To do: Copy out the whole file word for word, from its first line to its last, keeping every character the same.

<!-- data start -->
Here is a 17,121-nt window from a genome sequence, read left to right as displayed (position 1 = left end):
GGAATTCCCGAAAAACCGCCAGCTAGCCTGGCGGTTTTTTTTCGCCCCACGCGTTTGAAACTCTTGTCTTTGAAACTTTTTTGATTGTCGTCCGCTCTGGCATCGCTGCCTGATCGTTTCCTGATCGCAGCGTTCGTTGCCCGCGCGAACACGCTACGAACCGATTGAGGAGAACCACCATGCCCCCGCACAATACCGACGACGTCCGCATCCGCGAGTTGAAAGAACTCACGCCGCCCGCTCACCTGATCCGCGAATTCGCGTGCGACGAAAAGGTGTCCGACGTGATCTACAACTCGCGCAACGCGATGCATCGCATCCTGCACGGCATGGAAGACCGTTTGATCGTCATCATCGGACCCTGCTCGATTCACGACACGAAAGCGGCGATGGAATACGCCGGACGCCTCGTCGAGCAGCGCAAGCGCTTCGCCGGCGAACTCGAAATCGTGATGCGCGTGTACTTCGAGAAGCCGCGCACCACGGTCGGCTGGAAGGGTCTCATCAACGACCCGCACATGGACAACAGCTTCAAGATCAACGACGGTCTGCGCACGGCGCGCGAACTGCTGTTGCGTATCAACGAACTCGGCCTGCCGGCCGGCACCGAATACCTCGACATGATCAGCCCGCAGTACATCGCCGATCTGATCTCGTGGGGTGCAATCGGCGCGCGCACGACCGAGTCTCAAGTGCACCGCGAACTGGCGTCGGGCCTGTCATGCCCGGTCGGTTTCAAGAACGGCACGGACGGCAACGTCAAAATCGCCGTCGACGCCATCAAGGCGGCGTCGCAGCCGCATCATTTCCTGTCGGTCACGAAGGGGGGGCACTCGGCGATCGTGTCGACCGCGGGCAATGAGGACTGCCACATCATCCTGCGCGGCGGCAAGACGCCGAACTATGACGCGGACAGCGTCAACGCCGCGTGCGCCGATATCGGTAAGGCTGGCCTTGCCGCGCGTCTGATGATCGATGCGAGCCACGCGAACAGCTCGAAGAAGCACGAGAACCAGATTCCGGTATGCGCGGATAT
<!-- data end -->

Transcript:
Here is a 17,121-nt window from a genome sequence, read left to right as displayed (position 1 = left end):
GGAATTCCCGAAAAACCGCCAGCTAGCCTGGCGGTTTTTTTTCGCCCCACGCGTTTGAAACTCTTGTCTTTGAAACTTTTTTGATTGTCGTCCGCTCTGGCATCGCTGCCTGATCGTTTCCTGATCGCAGCGTTCGTTGCCCGCGCGAACACGCTACGAACCGATTGAGGAGAACCACCATGCCCCCGCACAATACCGACGACGTCCGCATCCGCGAGTTGAAAGAACTCACGCCGCCCGCTCACCTGATCCGCGAATTCGCGTGCGACGAAAAGGTGTCCGACGTGATCTACAACTCGCGCAACGCGATGCATCGCATCCTGCACGGCATGGAAGACCGTTTGATCGTCATCATCGGACCCTGCTCGATTCACGACACGAAAGCGGCGATGGAATACGCCGGACGCCTCGTCGAGCAGCGCAAGCGCTTCGCCGGCGAACTCGAAATCGTGATGCGCGTGTACTTCGAGAAGCCGCGCACCACGGTCGGCTGGAAGGGTCTCATCAACGACCCGCACATGGACAACAGCTTCAAGATCAACGACGGTCTGCGCACGGCGCGCGAACTGCTGTTGCGTATCAACGAACTCGGCCTGCCGGCCGGCACCGAATACCTCGACATGATCAGCCCGCAGTACATCGCCGATCTGATCTCGTGGGGTGCAATCGGCGCGCGCACGACCGAGTCTCAAGTGCACCGCGAACTGGCGTCGGGCCTGTCATGCCCGGTCGGTTTCAAGAACGGCACGGACGGCAACGTCAAAATCGCCGTCGACGCCATCAAGGCGGCGTCGCAGCCGCATCATTTCCTGTCGGTCACGAAGGGGGGGCACTCGGCGATCGTGTCGACCGCGGGCAATGAGGACTGCCACATCATCCTGCGCGGCGGCAAGACGCCGAACTATGACGCGGACAGCGTCAACGCCGCGTGCGCCGATATCGGTAAGGCTGGCCTTGCCGCGCGTCTGATGATCGATGCGAGCCACGCGAACAGCTCGAAGAAGCACGAGAACCAGATTCCGGTATGCGCGGATAT